You don’t cite his/her argument for the claim that $200 dinners are immoral (if indeed he had one), but it’s not hard to motivate that claim in a way that is in fact *supported by* your own reasoning. You and I both know that there are some absolutely destitute parts of the world – places where people don’t have clean drinking water (where in fact the only water around is miles away!), let alone enough food, whether because of famine, war, or whatever else. Now suppose instead of going out for that $200 dinner, you stay in and eat something really cheap and donate the rest of that money to them. (Say, through Catholic relief services.) We can now reason as you did above: there’s someone there to take the money; to select, buy, and organize food purchasing; there are the pilots who fly the food to the distant location; all the mechanics who maintain the plane; all the engineers and assembly line workers who build planes; there are people who distribute the food; there are social workers and nutritionists who help the people understand how to eat the food. Oh, there are the people who make the fuel for the planes. And the farmers who grew the food. Maybe some of the food is even bought “locally” (i.e., in areas surrounding the destitute) – which means you are further supporting a run-down economy. Indeed, in giving that money to charity, it might be the case that you’re in fact benefiting *more* people than you would be if you ate at the fine dining restaurant – and I haven’t yet mentioned the fact that you’re ALSO helping people who desperately, desperately need it.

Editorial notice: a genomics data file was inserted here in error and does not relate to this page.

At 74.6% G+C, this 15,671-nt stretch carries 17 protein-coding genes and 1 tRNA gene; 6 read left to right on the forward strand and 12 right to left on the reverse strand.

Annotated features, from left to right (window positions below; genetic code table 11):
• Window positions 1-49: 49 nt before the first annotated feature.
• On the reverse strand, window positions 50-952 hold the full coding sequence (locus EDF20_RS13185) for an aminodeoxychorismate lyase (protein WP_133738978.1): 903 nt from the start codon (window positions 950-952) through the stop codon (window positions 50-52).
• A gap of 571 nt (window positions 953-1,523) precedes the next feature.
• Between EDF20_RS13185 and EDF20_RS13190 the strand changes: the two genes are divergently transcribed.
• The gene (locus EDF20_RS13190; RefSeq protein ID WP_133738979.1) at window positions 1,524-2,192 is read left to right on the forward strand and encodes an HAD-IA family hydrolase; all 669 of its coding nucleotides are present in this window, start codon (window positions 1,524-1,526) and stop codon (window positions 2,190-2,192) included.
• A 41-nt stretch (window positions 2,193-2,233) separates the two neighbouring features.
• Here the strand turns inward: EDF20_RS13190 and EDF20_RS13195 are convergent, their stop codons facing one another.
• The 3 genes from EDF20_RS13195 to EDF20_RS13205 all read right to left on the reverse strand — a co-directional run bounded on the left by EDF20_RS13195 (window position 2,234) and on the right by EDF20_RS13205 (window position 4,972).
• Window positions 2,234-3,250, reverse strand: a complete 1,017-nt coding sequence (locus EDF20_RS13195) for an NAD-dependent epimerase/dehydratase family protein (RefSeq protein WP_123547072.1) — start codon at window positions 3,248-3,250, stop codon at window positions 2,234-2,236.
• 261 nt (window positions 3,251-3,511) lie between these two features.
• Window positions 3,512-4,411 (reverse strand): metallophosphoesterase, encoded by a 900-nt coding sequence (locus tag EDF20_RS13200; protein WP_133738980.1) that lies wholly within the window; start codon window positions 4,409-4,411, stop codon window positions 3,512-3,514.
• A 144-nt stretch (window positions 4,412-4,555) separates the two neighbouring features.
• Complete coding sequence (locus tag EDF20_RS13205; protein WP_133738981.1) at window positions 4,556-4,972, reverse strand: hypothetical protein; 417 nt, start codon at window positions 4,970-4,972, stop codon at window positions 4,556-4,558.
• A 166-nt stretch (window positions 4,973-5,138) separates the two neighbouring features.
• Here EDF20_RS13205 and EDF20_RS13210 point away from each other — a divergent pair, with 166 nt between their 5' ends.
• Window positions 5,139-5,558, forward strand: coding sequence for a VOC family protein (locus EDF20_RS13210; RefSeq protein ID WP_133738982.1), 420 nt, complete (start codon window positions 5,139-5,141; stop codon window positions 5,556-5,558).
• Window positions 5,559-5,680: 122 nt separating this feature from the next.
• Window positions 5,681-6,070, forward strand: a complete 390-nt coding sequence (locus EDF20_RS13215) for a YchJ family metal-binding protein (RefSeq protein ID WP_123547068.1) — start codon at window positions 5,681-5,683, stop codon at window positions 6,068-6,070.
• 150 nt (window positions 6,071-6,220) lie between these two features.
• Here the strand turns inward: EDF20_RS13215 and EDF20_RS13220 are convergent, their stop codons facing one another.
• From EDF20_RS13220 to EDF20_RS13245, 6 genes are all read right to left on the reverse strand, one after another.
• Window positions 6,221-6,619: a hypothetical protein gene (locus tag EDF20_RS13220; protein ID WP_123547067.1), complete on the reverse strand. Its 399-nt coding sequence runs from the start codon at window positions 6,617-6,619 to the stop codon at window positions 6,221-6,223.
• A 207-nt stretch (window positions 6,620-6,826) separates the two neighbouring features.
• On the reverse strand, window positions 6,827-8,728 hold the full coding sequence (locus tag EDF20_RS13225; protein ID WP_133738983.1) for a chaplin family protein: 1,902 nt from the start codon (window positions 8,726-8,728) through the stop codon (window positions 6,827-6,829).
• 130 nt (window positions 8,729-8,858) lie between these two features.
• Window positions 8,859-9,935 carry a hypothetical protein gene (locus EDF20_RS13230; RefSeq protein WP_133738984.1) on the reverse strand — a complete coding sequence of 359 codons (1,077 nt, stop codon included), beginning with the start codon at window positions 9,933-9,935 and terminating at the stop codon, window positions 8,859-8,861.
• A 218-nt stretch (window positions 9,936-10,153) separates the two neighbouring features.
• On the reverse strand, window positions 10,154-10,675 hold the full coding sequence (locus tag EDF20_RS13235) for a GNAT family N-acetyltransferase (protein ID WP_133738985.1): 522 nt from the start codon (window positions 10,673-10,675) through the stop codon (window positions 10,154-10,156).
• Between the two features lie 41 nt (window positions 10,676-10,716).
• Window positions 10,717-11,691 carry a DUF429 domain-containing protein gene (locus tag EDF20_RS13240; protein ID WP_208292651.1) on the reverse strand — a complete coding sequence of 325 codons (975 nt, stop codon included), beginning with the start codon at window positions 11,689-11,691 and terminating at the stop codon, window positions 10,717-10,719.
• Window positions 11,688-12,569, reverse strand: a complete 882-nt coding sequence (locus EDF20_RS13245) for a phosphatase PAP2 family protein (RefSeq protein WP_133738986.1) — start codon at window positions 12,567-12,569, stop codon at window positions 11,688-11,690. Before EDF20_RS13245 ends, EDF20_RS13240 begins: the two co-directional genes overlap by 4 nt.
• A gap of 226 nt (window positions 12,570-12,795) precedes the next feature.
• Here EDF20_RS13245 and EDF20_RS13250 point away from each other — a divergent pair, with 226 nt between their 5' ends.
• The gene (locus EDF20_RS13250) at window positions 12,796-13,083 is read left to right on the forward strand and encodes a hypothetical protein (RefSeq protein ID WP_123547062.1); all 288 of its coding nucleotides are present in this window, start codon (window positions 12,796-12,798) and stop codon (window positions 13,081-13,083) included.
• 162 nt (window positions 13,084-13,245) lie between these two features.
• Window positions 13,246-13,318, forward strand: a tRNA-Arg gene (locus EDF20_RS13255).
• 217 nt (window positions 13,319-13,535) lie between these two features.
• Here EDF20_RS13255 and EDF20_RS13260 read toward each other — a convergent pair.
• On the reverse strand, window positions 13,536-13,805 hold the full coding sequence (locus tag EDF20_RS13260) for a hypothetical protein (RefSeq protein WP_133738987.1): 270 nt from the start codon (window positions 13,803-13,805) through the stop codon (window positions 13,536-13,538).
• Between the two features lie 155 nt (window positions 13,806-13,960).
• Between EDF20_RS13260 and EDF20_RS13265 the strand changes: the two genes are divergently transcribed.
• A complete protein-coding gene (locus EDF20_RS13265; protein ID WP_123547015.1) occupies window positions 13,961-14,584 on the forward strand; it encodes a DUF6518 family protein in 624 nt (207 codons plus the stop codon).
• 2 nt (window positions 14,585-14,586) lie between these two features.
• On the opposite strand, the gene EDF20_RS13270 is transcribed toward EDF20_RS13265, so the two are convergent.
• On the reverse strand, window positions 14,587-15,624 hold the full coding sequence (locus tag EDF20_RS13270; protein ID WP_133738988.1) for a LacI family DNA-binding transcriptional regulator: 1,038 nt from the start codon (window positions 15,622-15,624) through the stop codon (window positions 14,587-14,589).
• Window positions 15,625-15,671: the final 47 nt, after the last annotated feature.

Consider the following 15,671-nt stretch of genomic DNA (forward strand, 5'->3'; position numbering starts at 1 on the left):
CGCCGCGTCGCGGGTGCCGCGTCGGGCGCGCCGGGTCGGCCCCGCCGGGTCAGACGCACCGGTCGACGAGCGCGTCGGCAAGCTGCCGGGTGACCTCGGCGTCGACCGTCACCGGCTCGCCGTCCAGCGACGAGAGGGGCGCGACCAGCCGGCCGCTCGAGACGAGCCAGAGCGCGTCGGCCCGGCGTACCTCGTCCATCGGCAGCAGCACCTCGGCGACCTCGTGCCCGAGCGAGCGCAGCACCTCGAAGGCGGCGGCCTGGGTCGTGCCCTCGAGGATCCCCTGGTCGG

On balance, I think it’s fairly obvious that giving money to charity is overall far more beneficial, in an economic sense, than eating out. It’s a far, far better way, as you put it, to “demonstrate concern for others.”

    Now, do we have to be maximizers when it comes to helping others, as at least some utilitarians would have it? I rather doubt it. But nothing in my argument here turns on that claim. My point is that your own reasoning doesn’t actually support your point. Or, to put it another way, your own reasoning can be used in support of the conclusion you wish to deny.